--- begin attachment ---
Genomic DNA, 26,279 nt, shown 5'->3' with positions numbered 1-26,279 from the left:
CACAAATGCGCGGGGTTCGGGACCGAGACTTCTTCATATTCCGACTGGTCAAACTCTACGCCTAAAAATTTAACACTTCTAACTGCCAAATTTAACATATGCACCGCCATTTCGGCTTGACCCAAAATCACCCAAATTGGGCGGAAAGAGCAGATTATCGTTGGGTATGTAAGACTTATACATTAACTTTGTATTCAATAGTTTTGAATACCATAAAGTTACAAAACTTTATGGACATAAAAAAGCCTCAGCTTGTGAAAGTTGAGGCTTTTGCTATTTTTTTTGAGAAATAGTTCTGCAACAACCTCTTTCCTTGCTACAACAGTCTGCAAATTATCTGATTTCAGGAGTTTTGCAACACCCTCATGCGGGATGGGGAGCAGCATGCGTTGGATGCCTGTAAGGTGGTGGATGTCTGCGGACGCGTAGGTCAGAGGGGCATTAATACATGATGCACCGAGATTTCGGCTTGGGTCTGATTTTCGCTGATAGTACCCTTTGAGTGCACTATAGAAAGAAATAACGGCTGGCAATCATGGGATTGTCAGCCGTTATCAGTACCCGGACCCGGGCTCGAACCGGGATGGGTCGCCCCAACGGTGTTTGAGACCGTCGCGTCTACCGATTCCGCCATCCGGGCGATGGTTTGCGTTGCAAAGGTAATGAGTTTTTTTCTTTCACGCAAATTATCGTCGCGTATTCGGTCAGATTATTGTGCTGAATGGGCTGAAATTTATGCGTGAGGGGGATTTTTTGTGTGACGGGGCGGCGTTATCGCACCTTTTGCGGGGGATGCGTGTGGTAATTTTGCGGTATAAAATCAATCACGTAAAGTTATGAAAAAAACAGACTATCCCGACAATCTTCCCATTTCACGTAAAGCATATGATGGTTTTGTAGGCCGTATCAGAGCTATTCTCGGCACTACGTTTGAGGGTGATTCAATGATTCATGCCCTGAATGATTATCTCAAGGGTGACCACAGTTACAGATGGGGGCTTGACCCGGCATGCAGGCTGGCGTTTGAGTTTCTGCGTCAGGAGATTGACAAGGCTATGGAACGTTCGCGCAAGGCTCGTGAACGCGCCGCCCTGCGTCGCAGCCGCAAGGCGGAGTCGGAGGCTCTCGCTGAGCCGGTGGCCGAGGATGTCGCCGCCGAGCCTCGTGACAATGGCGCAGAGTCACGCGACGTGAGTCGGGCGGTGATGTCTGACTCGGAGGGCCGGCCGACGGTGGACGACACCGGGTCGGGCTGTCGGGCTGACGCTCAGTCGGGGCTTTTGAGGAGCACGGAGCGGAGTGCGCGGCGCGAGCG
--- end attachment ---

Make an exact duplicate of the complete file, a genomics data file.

Genomic DNA, 26,279 nt, shown 5'->3' with positions numbered 1-26,279 from the left:
CACAAATGCGCGGGGTTCGGGACCGAGACTTCTTCATATTCCGACTGGTCAAACTCTACGCCTAAAAATTTAACACTTCTAACTGCCAAATTTAACATATGCACCGCCATTTCGGCTTGACCCAAAATCACCCAAATTGGGCGGAAAGAGCAGATTATCGTTGGGTATGTAAGACTTATACATTAACTTTGTATTCAATAGTTTTGAATACCATAAAGTTACAAAACTTTATGGACATAAAAAAGCCTCAGCTTGTGAAAGTTGAGGCTTTTGCTATTTTTTTTGAGAAATAGTTCTGCAACAACCTCTTTCCTTGCTACAACAGTCTGCAAATTATCTGATTTCAGGAGTTTTGCAACACCCTCATGCGGGATGGGGAGCAGCATGCGTTGGATGCCTGTAAGGTGGTGGATGTCTGCGGACGCGTAGGTCAGAGGGGCATTAATACATGATGCACCGAGATTTCGGCTTGGGTCTGATTTTCGCTGATAGTACCCTTTGAGTGCACTATAGAAAGAAATAACGGCTGGCAATCATGGGATTGTCAGCCGTTATCAGTACCCGGACCCGGGCTCGAACCGGGATGGGTCGCCCCAACGGTGTTTGAGACCGTCGCGTCTACCGATTCCGCCATCCGGGCGATGGTTTGCGTTGCAAAGGTAATGAGTTTTTTTCTTTCACGCAAATTATCGTCGCGTATTCGGTCAGATTATTGTGCTGAATGGGCTGAAATTTATGCGTGAGGGGGATTTTTTGTGTGACGGGGCGGCGTTATCGCACCTTTTGCGGGGGATGCGTGTGGTAATTTTGCGGTATAAAATCAATCACGTAAAGTTATGAAAAAAACAGACTATCCCGACAATCTTCCCATTTCACGTAAAGCATATGATGGTTTTGTAGGCCGTATCAGAGCTATTCTCGGCACTACGTTTGAGGGTGATTCAATGATTCATGCCCTGAATGATTATCTCAAGGGTGACCACAGTTACAGATGGGGGCTTGACCCGGCATGCAGGCTGGCGTTTGAGTTTCTGCGTCAGGAGATTGACAAGGCTATGGAACGTTCGCGCAAGGCTCGTGAACGCGCCGCCCTGCGTCGCAGCCGCAAGGCGGAGTCGGAGGCTCTCGCTGAGCCGGTGGCCGAGGATGTCGCCGCCGAGCCTCGTGACAATGGCGCAGAGTCACGCGACGTGAGTCGGGCGGTGATGTCTGACTCGGAGGGCCGGCCGACGGTGGACGACACCGGGTCGGGCTGTCGGGCTGACGCTCAGTCGGGGCTTTTGAGGAGCACGGAGCGGAGTGCGCGGCGCGAGCG